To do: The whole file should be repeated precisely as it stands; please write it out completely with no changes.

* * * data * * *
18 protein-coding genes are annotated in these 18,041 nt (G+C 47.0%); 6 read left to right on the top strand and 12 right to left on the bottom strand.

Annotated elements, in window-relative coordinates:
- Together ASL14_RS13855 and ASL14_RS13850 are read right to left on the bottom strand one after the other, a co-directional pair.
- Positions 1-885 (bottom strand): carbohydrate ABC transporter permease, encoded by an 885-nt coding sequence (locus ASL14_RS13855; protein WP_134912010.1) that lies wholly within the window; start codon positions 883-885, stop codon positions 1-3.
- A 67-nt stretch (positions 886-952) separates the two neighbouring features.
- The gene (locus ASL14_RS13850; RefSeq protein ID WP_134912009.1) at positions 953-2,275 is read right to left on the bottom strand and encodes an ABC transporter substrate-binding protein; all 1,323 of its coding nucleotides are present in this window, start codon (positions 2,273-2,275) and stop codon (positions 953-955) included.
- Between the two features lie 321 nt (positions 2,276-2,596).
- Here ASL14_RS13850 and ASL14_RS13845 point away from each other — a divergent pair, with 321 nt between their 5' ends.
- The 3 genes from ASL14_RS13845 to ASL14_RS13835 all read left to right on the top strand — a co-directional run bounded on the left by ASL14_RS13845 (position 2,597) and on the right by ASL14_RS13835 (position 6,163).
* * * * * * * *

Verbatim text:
18 protein-coding genes are annotated in these 18,041 nt (G+C 47.0%); 6 read left to right on the top strand and 12 right to left on the bottom strand.

Annotated elements, in window-relative coordinates:
- Together ASL14_RS13855 and ASL14_RS13850 are read right to left on the bottom strand one after the other, a co-directional pair.
- Positions 1-885 (bottom strand): carbohydrate ABC transporter permease, encoded by an 885-nt coding sequence (locus ASL14_RS13855; protein WP_134912010.1) that lies wholly within the window; start codon positions 883-885, stop codon positions 1-3.
- A 67-nt stretch (positions 886-952) separates the two neighbouring features.
- The gene (locus ASL14_RS13850; RefSeq protein ID WP_134912009.1) at positions 953-2,275 is read right to left on the bottom strand and encodes an ABC transporter substrate-binding protein; all 1,323 of its coding nucleotides are present in this window, start codon (positions 2,273-2,275) and stop codon (positions 953-955) included.
- Between the two features lie 321 nt (positions 2,276-2,596).
- Here ASL14_RS13850 and ASL14_RS13845 point away from each other — a divergent pair, with 321 nt between their 5' ends.
- The 3 genes from ASL14_RS13845 to ASL14_RS13835 all read left to right on the top strand — a co-directional run bounded on the left by ASL14_RS13845 (position 2,597) and on the right by ASL14_RS13835 (position 6,163).